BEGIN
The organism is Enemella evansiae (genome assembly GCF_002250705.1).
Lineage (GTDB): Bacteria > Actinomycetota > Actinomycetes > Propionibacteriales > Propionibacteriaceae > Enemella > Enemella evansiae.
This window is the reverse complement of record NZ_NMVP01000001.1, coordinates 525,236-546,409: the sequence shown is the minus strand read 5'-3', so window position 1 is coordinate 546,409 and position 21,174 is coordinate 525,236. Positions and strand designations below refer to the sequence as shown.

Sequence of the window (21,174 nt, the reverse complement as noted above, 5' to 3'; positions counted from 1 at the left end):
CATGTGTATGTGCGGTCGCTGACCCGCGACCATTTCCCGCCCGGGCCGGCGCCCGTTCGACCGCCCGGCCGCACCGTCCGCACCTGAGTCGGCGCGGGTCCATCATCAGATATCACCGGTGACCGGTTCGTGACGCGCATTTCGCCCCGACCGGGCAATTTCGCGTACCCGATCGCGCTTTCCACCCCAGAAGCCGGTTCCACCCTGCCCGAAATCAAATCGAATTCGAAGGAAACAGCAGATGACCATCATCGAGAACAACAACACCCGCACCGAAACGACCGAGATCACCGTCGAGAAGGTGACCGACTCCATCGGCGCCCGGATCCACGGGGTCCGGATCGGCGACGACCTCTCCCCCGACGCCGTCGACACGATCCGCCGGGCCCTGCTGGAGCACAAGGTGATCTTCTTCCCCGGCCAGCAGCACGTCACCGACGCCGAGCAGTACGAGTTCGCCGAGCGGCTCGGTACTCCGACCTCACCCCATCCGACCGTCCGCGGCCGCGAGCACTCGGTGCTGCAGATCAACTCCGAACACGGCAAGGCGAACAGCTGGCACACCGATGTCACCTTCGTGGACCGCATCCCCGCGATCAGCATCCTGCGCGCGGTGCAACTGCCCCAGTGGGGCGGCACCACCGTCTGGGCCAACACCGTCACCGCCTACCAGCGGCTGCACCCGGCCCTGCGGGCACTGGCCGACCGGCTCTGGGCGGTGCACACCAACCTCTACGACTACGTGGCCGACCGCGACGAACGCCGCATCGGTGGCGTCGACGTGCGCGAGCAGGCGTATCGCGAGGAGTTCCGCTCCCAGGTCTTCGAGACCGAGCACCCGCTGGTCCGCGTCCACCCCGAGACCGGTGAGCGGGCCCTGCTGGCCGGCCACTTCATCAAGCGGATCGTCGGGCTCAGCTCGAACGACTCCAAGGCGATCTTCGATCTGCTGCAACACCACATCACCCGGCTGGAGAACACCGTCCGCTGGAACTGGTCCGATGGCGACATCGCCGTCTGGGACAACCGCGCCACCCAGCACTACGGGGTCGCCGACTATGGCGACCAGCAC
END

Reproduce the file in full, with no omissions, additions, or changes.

The organism is Enemella evansiae (genome assembly GCF_002250705.1).
Lineage (GTDB): Bacteria > Actinomycetota > Actinomycetes > Propionibacteriales > Propionibacteriaceae > Enemella > Enemella evansiae.
This window is the reverse complement of record NZ_NMVP01000001.1, coordinates 525,236-546,409: the sequence shown is the minus strand read 5'-3', so window position 1 is coordinate 546,409 and position 21,174 is coordinate 525,236. Positions and strand designations below refer to the sequence as shown.

Sequence of the window (21,174 nt, the reverse complement as noted above, 5' to 3'; positions counted from 1 at the left end):
CATGTGTATGTGCGGTCGCTGACCCGCGACCATTTCCCGCCCGGGCCGGCGCCCGTTCGACCGCCCGGCCGCACCGTCCGCACCTGAGTCGGCGCGGGTCCATCATCAGATATCACCGGTGACCGGTTCGTGACGCGCATTTCGCCCCGACCGGGCAATTTCGCGTACCCGATCGCGCTTTCCACCCCAGAAGCCGGTTCCACCCTGCCCGAAATCAAATCGAATTCGAAGGAAACAGCAGATGACCATCATCGAGAACAACAACACCCGCACCGAAACGACCGAGATCACCGTCGAGAAGGTGACCGACTCCATCGGCGCCCGGATCCACGGGGTCCGGATCGGCGACGACCTCTCCCCCGACGCCGTCGACACGATCCGCCGGGCCCTGCTGGAGCACAAGGTGATCTTCTTCCCCGGCCAGCAGCACGTCACCGACGCCGAGCAGTACGAGTTCGCCGAGCGGCTCGGTACTCCGACCTCACCCCATCCGACCGTCCGCGGCCGCGAGCACTCGGTGCTGCAGATCAACTCCGAACACGGCAAGGCGAACAGCTGGCACACCGATGTCACCTTCGTGGACCGCATCCCCGCGATCAGCATCCTGCGCGCGGTGCAACTGCCCCAGTGGGGCGGCACCACCGTCTGGGCCAACACCGTCACCGCCTACCAGCGGCTGCACCCGGCCCTGCGGGCACTGGCCGACCGGCTCTGGGCGGTGCACACCAACCTCTACGACTACGTGGCCGACCGCGACGAACGCCGCATCGGTGGCGTCGACGTGCGCGAGCAGGCGTATCGCGAGGAGTTCCGCTCCCAGGTCTTCGAGACCGAGCACCCGCTGGTCCGCGTCCACCCCGAGACCGGTGAGCGGGCCCTGCTGGCCGGCCACTTCATCAAGCGGATCGTCGGGCTCAGCTCGAACGACTCCAAGGCGATCTTCGATCTGCTGCAACACCACATCACCCGGCTGGAGAACACCGTCCGCTGGAACTGGTCCGATGGCGACATCGCCGTCTGGGACAACCGCGCCACCCAGCACTACGGGGTCGCCGACTATGGCGACCAGCAC